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## Statistics and probability

### Course: Statistics and probability>Unit 7

Lesson 5: Randomness, probability, and simulation

# Random numbers for experimental probability

AP.STATS:
UNC‑2 (EU)
,
UNC‑2.A (LO)
,
UNC‑2.A.4 (EK)
,
UNC‑2.A.5 (EK)
,
UNC‑2.A.6 (EK)
CCSS.Math:
Using a list of random number to calculate an experimental probability.

## Want to join the conversation?

• How would you do a mathematical calculation of the probability of winning this game?
• Just bit of logic, Maximum roll is 18 minimum roll is 3. This means we have total of 16 outcomes. Rolling below 10 has 7 values (3,4,5,6,7,8,9) and rolling 10 or more has 9 values. (10,11,12,13,14,15,16,17,18).
So you will have 43.75% chance to roll below 10 and 56.25% chance to roll above 10.

Maths
7/16 = 0.4375
9/16 = 0.5625
• Why not run RANDOM numbers from 1 to 6?
• Well he doesn't really control the random number generator, I think he just rang up a website that did a string of numbers a lot.
• how can we calculate the theoretical probability in this and the previous examples?
• As for me, in this particular example it is easier (for those who want to decide whether to participate in the game) to come up with the concept of expected value from theoretical probability.
If the 6-sided die is fair, then every result from 1 to 6 has a 1/6 probability. If in this case we take an expected value ('mean value' / 'average' for probability) of every toss - then we have 3,5 (we find this by multiplying each value (1,2,3,4,5,6) by 1/6 probability and summing them up).
As we have 3 tosses in this game - we multiply 3,5 by 3 and have 10,5. What does this value of 10,5 tell us? It tells that on average we are likely to win this game (remember the necessity of getting 10 as the sum of 3 rolls to win).
Correct me if I am wrong, please.
• I am confused. Why would we calculate experimental probability here when we can theoretically calculate the probability of getting a sum of 10 or more as 62.5%. I thought we use experimental probability only when it is impossible to calculate theoretical probability like the number of points scored in a football game in the previous example.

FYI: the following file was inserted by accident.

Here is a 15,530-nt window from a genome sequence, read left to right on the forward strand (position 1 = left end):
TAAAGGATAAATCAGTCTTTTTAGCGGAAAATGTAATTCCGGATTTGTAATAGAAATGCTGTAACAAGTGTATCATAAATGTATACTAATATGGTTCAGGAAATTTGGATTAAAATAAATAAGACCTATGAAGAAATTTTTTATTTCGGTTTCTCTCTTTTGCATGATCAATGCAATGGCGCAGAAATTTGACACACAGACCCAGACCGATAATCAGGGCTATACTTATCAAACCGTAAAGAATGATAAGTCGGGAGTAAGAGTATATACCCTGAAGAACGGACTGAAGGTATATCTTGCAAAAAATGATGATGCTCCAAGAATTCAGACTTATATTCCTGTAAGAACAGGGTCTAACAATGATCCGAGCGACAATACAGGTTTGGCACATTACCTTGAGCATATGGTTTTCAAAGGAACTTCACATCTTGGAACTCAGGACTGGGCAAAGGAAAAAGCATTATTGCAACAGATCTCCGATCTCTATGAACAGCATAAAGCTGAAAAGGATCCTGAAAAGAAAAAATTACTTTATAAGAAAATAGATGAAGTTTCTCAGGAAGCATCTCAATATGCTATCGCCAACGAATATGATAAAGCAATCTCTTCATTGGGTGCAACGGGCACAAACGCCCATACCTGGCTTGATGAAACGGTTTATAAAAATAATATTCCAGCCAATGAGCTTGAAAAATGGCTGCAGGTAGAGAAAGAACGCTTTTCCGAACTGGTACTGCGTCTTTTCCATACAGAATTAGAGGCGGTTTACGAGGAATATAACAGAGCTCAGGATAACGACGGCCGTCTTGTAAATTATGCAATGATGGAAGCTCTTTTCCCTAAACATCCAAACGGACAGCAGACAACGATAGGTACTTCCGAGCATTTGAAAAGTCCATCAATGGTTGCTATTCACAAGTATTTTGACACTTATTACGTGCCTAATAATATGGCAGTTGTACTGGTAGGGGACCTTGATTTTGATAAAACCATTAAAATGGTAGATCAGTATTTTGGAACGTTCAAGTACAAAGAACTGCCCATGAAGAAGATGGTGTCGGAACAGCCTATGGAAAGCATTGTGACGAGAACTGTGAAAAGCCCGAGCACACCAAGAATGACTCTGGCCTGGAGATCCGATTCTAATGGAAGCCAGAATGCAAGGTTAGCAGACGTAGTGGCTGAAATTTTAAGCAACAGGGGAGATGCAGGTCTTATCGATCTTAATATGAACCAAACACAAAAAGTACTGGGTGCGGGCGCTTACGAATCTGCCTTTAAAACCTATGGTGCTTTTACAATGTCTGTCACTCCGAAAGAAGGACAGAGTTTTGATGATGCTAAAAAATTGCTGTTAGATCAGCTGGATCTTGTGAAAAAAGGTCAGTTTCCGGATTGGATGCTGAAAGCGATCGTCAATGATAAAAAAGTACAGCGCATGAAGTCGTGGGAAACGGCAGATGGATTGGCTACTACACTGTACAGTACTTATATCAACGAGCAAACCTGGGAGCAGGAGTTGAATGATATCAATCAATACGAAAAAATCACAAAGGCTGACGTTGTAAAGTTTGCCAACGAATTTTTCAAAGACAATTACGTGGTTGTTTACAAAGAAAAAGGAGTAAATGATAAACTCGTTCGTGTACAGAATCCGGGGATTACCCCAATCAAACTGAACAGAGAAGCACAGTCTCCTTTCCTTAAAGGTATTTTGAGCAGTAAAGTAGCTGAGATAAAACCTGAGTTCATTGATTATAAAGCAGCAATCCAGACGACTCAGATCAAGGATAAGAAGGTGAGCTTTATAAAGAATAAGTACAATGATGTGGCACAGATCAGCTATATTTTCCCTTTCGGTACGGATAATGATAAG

• You always have both options. Maybe you know how to calculate the theoretical probability here, but there may be others who do not. In cases where it is very difficult or you just do not know how to do it, it is nice to have an alternative to be able to approximate the answer.
• Is the probability about 14.63 for over a million experiments? I made a program that calculates it and wonder if it is right.
(1 vote)
• The probability should be roughly 62.5%
• Is there a website that can do that. Instead of a 10 times, 100 times?
(1 vote)
• Can anyone solve it theoretically
(1 vote)
• My question is similar to Zubair's in that I would like to know how to calculate the theoretical probability of something I have done experimentally. I have a dataset of 1296 unique codes which can be numbered 1 through 1296. I want to know if a number is picked each time at random, but returned to the dataset, on average, how many times it will be before you pick a number that you have already picked. Experimentally (programming) it averages out at 45.875 times before a duplicate is picked but I want to verify it with a calculation.
(1 vote)
• It's quite tricky. The probability of not having a match after the nth attempt is 1296!/((1296-n+1)! * 1296^(n-1)). You're not going to have an easy time from this point on.
(1 vote)
• those are not random your last tutorial used the same numbers